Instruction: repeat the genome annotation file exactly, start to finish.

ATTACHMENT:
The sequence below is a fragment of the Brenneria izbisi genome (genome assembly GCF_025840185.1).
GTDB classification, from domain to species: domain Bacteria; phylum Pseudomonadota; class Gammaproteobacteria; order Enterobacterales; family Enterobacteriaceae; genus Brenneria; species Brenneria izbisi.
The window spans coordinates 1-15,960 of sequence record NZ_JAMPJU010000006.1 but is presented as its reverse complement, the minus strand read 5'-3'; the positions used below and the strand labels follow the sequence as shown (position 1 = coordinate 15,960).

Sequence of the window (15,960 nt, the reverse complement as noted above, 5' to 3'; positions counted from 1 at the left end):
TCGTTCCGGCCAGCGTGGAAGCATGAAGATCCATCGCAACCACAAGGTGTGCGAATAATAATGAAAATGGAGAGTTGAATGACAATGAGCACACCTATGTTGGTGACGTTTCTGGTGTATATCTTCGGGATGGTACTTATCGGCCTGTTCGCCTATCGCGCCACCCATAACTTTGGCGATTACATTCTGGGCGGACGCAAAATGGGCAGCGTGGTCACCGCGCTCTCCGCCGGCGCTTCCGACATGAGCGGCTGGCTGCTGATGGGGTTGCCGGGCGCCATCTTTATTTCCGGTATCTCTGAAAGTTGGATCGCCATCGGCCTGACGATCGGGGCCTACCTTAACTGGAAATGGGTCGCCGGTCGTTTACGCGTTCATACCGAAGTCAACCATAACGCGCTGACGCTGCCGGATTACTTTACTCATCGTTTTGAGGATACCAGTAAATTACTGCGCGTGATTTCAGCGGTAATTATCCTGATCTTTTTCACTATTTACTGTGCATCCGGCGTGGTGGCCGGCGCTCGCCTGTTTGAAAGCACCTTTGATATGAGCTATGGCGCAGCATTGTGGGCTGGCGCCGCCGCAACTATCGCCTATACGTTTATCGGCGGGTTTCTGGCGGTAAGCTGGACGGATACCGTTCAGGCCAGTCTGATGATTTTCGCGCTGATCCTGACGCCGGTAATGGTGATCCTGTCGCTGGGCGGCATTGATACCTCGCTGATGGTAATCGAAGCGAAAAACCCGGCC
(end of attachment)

The sequence below is a fragment of the Brenneria izbisi genome (genome assembly GCF_025840185.1).
GTDB classification, from domain to species: domain Bacteria; phylum Pseudomonadota; class Gammaproteobacteria; order Enterobacterales; family Enterobacteriaceae; genus Brenneria; species Brenneria izbisi.
The window spans coordinates 1-15,960 of sequence record NZ_JAMPJU010000006.1 but is presented as its reverse complement, the minus strand read 5'-3'; the positions used below and the strand labels follow the sequence as shown (position 1 = coordinate 15,960).

Sequence of the window (15,960 nt, the reverse complement as noted above, 5' to 3'; positions counted from 1 at the left end):
TCGTTCCGGCCAGCGTGGAAGCATGAAGATCCATCGCAACCACAAGGTGTGCGAATAATAATGAAAATGGAGAGTTGAATGACAATGAGCACACCTATGTTGGTGACGTTTCTGGTGTATATCTTCGGGATGGTACTTATCGGCCTGTTCGCCTATCGCGCCACCCATAACTTTGGCGATTACATTCTGGGCGGACGCAAAATGGGCAGCGTGGTCACCGCGCTCTCCGCCGGCGCTTCCGACATGAGCGGCTGGCTGCTGATGGGGTTGCCGGGCGCCATCTTTATTTCCGGTATCTCTGAAAGTTGGATCGCCATCGGCCTGACGATCGGGGCCTACCTTAACTGGAAATGGGTCGCCGGTCGTTTACGCGTTCATACCGAAGTCAACCATAACGCGCTGACGCTGCCGGATTACTTTACTCATCGTTTTGAGGATACCAGTAAATTACTGCGCGTGATTTCAGCGGTAATTATCCTGATCTTTTTCACTATTTACTGTGCATCCGGCGTGGTGGCCGGCGCTCGCCTGTTTGAAAGCACCTTTGATATGAGCTATGGCGCAGCATTGTGGGCTGGCGCCGCCGCAACTATCGCCTATACGTTTATCGGCGGGTTTCTGGCGGTAAGCTGGACGGATACCGTTCAGGCCAGTCTGATGATTTTCGCGCTGATCCTGACGCCGGTAATGGTGATCCTGTCGCTGGGCGGCATTGATACCTCGCTGATGGTAATCGAAGCGAAAAACCCGGCC